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Discussion Starter · #1 ·
Hello,

I was after some advice about getting my track wired up for brakes. I have some of the 3 pin sockets and wired up my track without brakes and everything is fine. I then tried to get it working with brakes (following the wiring diagram from hoslotcarracing) but when I connect it up like that i have no power.

I'm using a regulated laptop power supply and am just trying to get 1 lane working. Any clues what I am doing wrong.

Jim
 

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Yes there is, and they MUST be adjustable to suit you, your car and your controller, full brakes or no brakes is a no brainer.

A multi-position rotary switch (8-10) position, to switch in a chain of diodes, one after another, to step the amount of braking voltage available to the car.

You can make it yourself, it is quite simple and relatively easy to do.

Once you are used to it, your lap times will fall and the handling of your car should improve too.
 

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Rich Dumas
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Most of the people that I race HO with do not use brakes, even with T-Jets. I have used diodes to reduce the track voltage, but not to reduce braking, it would be easier to put a 100 ohm potentiometer in the brake circuit to get adjustable brakes. High end inline magnet cars have so much downforce that they hit a brick wall when you get on the brakes, even if the brake wire is left disconnected. High end HO controllers have a coast feature, so the voltage never goes to zero. The coast is adjustable via the same pot that is used for the brake control in most cases.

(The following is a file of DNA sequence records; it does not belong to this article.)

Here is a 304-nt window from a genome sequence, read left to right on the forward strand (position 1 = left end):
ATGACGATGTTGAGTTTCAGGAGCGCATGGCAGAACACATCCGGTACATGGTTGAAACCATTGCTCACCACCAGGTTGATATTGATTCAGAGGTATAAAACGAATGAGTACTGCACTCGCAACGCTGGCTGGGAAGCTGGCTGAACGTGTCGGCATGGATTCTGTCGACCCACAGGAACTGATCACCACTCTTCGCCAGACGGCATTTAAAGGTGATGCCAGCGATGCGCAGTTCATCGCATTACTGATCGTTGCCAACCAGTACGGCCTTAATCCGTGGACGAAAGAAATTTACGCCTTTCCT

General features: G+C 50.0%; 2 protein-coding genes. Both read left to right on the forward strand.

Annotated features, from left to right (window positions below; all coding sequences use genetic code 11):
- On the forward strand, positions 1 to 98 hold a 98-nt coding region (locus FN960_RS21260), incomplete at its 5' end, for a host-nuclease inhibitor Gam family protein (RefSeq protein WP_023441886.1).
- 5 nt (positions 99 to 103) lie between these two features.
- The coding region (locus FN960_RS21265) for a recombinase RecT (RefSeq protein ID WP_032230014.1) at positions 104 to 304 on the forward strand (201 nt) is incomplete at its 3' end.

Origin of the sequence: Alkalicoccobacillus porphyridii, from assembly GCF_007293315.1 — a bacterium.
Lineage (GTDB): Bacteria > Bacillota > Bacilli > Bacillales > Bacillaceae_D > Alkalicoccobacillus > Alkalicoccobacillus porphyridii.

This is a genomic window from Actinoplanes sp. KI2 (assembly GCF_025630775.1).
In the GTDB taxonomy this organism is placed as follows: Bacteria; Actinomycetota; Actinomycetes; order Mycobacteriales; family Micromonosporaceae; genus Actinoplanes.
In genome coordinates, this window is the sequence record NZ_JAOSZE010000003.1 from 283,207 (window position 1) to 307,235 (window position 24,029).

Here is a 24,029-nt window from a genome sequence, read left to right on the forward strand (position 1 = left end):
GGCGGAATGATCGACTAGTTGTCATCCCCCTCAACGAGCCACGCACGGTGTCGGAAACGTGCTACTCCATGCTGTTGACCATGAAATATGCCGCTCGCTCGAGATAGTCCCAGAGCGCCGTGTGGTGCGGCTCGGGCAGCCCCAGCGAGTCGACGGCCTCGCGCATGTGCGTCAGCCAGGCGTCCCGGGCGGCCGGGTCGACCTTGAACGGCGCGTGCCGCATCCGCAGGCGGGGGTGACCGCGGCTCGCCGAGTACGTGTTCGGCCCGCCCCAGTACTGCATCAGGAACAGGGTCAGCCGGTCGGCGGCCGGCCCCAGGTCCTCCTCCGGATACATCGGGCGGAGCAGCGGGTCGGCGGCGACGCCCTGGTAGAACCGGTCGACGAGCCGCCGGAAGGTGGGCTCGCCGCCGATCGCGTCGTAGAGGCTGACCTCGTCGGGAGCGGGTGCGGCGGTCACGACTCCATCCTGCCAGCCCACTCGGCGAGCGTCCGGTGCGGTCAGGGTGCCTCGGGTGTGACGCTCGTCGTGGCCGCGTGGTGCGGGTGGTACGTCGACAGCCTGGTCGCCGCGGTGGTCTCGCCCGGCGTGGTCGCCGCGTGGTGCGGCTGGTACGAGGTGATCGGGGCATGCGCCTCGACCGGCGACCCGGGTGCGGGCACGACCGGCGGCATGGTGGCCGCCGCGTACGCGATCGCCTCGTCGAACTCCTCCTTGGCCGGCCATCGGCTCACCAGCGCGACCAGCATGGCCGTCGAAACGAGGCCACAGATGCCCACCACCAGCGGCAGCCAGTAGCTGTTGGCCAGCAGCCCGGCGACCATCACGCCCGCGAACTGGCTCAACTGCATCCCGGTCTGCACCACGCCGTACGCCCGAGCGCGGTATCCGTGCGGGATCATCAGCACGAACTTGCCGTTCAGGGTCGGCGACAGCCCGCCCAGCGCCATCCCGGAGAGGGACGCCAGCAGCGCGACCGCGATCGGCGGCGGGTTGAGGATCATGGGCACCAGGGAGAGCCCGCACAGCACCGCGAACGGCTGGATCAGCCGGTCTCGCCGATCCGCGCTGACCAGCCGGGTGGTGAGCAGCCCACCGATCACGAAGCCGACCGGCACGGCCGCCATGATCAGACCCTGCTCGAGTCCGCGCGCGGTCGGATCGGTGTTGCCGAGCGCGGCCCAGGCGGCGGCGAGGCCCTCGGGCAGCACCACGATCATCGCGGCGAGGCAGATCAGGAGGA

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In the UK the opposite is true, most of the HO clubs use brakes, usually with low end controllers, on the chassis that have a low braking effect such as stock Tyco, stock Mega g and similar.

On our club set up, braking is the norm for all racers, to a lesser or greater degree, some using the minimum and some winding it well on.
 

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QUOTE (sunsetman @ 4 Aug 2011, 15:42) <{POST_SNAPBACK}>Hi Rich have you got a link preferably UK based for the 100ohm potentionmeter.

Thanks Wayne.

100 ohm potientometers available at Farnell.com, they list a few I dont know which one you would want!
 

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Discussion Starter · #15 ·
Hello again. The problem was solved by switching round the 2 wires going into the 3 pin socket (not the brake wire at the top). I'm not sure why this should make a difference as it's a standard parma controller, not diode or electronic. It now works fine, I am assuming I have wired up my plug correctly.

With regards to the questions posted above at the moment I have just got it set up for full brakes as a test but I plan to add a variable feature. Just with a quick bit of experimenting I have found that my lap times are a little quicker with the brakes. My setup (not permanent) is only 8 x 4 ft (the layout is the Ravinia 35 from hoslotcaracing)